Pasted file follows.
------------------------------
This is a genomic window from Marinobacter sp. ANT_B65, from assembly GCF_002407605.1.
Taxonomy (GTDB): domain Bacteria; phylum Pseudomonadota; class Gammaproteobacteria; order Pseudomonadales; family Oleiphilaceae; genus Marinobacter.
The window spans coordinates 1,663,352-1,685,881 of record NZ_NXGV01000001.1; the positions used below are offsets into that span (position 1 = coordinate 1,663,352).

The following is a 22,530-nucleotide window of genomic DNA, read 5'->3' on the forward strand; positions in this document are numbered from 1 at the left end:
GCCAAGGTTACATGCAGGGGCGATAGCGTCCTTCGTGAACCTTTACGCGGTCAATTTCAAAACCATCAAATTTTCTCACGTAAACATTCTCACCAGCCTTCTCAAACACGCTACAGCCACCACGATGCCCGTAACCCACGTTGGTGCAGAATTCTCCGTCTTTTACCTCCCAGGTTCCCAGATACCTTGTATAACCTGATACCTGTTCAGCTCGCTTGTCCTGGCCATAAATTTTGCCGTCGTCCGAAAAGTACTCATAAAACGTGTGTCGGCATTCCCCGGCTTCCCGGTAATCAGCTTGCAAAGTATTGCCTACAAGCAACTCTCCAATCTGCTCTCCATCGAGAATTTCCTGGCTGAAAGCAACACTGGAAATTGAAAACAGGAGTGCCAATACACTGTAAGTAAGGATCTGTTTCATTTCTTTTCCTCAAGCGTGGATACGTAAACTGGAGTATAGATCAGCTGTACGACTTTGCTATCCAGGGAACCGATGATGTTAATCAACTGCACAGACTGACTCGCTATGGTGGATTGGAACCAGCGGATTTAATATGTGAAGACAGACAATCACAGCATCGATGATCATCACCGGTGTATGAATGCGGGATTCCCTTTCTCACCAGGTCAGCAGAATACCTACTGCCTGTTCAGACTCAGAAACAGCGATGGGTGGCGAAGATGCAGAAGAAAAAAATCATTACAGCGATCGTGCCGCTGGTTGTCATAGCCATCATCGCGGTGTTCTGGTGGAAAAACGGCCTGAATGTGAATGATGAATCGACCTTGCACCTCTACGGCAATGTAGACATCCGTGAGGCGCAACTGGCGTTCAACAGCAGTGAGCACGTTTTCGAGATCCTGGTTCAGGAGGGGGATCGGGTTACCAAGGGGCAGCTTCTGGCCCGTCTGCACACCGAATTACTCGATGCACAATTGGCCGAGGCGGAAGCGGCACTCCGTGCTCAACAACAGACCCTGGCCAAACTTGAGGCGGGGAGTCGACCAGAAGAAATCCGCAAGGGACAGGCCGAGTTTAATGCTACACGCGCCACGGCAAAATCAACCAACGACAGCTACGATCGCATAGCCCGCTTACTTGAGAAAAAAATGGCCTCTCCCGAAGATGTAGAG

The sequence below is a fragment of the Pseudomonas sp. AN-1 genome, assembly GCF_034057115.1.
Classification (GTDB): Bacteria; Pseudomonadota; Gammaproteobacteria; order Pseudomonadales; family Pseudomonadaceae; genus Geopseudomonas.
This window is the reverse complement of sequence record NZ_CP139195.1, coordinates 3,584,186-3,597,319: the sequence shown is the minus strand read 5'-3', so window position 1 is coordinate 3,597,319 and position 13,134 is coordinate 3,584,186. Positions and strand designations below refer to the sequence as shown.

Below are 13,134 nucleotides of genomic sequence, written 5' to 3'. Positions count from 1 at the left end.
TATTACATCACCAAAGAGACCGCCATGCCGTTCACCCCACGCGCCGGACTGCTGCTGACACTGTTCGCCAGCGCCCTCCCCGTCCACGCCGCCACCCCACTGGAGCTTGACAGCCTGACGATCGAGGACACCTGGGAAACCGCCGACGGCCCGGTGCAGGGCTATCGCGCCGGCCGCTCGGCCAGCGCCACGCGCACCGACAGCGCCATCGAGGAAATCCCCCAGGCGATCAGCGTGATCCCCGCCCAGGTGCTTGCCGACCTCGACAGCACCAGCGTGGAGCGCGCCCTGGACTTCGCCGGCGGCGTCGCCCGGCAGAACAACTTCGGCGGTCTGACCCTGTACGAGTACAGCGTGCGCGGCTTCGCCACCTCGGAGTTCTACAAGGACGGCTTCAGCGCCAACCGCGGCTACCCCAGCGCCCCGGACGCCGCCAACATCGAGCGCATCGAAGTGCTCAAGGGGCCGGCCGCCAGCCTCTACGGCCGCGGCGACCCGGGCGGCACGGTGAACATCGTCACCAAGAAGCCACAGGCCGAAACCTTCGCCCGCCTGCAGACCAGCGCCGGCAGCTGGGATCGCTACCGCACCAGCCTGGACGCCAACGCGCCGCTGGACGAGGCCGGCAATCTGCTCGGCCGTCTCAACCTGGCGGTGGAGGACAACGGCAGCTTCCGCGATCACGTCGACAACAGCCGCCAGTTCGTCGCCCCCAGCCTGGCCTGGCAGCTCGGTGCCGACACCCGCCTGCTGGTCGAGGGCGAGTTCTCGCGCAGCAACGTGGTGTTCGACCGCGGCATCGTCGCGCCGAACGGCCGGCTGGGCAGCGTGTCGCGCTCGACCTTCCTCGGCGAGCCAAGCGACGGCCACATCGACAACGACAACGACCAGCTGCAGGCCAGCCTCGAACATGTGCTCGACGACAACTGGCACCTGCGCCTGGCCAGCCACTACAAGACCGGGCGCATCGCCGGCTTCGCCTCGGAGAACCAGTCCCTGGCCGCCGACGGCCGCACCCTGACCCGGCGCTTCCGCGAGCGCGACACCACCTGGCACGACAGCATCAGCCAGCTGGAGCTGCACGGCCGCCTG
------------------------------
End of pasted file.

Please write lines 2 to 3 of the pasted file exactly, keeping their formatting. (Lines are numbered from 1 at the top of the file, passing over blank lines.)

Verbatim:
Taxonomy (GTDB): domain Bacteria; phylum Pseudomonadota; class Gammaproteobacteria; order Pseudomonadales; family Oleiphilaceae; genus Marinobacter.
The window spans coordinates 1,663,352-1,685,881 of record NZ_NXGV01000001.1; the positions used below are offsets into that span (position 1 = coordinate 1,663,352).